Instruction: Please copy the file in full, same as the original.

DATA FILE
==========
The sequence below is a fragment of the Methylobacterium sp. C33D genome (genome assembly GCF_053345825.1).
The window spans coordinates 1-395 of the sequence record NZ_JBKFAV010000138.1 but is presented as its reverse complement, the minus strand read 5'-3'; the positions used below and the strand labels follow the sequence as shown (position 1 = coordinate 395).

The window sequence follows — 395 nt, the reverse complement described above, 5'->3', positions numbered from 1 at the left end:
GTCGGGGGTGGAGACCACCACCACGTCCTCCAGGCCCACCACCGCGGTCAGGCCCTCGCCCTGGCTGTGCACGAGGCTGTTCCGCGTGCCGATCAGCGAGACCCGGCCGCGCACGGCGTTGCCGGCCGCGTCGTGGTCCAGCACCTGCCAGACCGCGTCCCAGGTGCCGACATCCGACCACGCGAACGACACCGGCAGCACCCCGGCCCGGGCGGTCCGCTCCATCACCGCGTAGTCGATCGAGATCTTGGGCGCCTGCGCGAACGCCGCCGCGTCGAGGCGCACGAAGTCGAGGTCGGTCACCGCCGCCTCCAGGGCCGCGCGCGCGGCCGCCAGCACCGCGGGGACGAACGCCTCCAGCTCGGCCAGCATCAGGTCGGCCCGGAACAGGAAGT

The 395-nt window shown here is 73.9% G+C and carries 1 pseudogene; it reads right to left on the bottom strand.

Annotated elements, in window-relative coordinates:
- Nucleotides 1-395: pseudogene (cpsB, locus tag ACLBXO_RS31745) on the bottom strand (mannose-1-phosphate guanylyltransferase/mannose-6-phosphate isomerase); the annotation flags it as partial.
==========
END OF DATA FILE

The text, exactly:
The sequence below is a fragment of the Methylobacterium sp. C33D genome (genome assembly GCF_053345825.1).
The window spans coordinates 1-395 of the sequence record NZ_JBKFAV010000138.1 but is presented as its reverse complement, the minus strand read 5'-3'; the positions used below and the strand labels follow the sequence as shown (position 1 = coordinate 395).

The window sequence follows — 395 nt, the reverse complement described above, 5'->3', positions numbered from 1 at the left end:
GTCGGGGGTGGAGACCACCACCACGTCCTCCAGGCCCACCACCGCGGTCAGGCCCTCGCCCTGGCTGTGCACGAGGCTGTTCCGCGTGCCGATCAGCGAGACCCGGCCGCGCACGGCGTTGCCGGCCGCGTCGTGGTCCAGCACCTGCCAGACCGCGTCCCAGGTGCCGACATCCGACCACGCGAACGACACCGGCAGCACCCCGGCCCGGGCGGTCCGCTCCATCACCGCGTAGTCGATCGAGATCTTGGGCGCCTGCGCGAACGCCGCCGCGTCGAGGCGCACGAAGTCGAGGTCGGTCACCGCCGCCTCCAGGGCCGCGCGCGCGGCCGCCAGCACCGCGGGGACGAACGCCTCCAGCTCGGCCAGCATCAGGTCGGCCCGGAACAGGAAGT

The 395-nt window shown here is 73.9% G+C and carries 1 pseudogene; it reads right to left on the bottom strand.

Annotated elements, in window-relative coordinates:
- Nucleotides 1-395: pseudogene (cpsB, locus tag ACLBXO_RS31745) on the bottom strand (mannose-1-phosphate guanylyltransferase/mannose-6-phosphate isomerase); the annotation flags it as partial.